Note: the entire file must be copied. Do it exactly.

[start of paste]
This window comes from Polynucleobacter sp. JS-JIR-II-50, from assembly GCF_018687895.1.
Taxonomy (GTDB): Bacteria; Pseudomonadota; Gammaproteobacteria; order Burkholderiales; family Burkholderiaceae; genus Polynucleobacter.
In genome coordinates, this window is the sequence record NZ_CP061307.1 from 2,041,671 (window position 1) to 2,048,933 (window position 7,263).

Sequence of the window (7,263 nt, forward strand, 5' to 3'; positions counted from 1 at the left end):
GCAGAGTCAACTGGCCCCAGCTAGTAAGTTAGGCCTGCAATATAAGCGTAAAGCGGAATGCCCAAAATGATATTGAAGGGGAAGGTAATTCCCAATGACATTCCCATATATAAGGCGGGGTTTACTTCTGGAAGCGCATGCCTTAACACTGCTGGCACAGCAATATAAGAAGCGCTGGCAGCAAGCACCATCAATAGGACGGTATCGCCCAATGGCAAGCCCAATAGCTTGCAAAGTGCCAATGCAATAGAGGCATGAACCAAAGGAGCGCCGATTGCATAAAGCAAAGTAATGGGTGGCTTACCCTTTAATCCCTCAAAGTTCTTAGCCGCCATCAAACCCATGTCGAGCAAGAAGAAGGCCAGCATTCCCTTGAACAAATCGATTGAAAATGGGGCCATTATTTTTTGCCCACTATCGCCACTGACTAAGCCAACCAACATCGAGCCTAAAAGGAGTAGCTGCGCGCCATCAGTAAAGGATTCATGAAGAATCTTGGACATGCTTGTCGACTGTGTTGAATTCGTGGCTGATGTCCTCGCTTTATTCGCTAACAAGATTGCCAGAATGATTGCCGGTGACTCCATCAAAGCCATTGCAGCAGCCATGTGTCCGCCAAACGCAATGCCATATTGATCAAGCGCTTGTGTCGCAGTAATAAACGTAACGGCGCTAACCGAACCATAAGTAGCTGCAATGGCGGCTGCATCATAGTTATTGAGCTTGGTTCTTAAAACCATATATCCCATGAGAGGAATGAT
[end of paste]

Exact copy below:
This window comes from Polynucleobacter sp. JS-JIR-II-50, from assembly GCF_018687895.1.
Taxonomy (GTDB): Bacteria; Pseudomonadota; Gammaproteobacteria; order Burkholderiales; family Burkholderiaceae; genus Polynucleobacter.
In genome coordinates, this window is the sequence record NZ_CP061307.1 from 2,041,671 (window position 1) to 2,048,933 (window position 7,263).

Sequence of the window (7,263 nt, forward strand, 5' to 3'; positions counted from 1 at the left end):
GCAGAGTCAACTGGCCCCAGCTAGTAAGTTAGGCCTGCAATATAAGCGTAAAGCGGAATGCCCAAAATGATATTGAAGGGGAAGGTAATTCCCAATGACATTCCCATATATAAGGCGGGGTTTACTTCTGGAAGCGCATGCCTTAACACTGCTGGCACAGCAATATAAGAAGCGCTGGCAGCAAGCACCATCAATAGGACGGTATCGCCCAATGGCAAGCCCAATAGCTTGCAAAGTGCCAATGCAATAGAGGCATGAACCAAAGGAGCGCCGATTGCATAAAGCAAAGTAATGGGTGGCTTACCCTTTAATCCCTCAAAGTTCTTAGCCGCCATCAAACCCATGTCGAGCAAGAAGAAGGCCAGCATTCCCTTGAACAAATCGATTGAAAATGGGGCCATTATTTTTTGCCCACTATCGCCACTGACTAAGCCAACCAACATCGAGCCTAAAAGGAGTAGCTGCGCGCCATCAGTAAAGGATTCATGAAGAATCTTGGACATGCTTGTCGACTGTGTTGAATTCGTGGCTGATGTCCTCGCTTTATTCGCTAACAAGATTGCCAGAATGATTGCCGGTGACTCCATCAAAGCCATTGCAGCAGCCATGTGTCCGCCAAACGCAATGCCATATTGATCAAGCGCTTGTGTCGCAGTAATAAACGTAACGGCGCTAACCGAACCATAAGTAGCTGCAATGGCGGCTGCATCATAGTTATTGAGCTTGGTTCTTAAAACCATATATCCCATGAGAGGAATGAT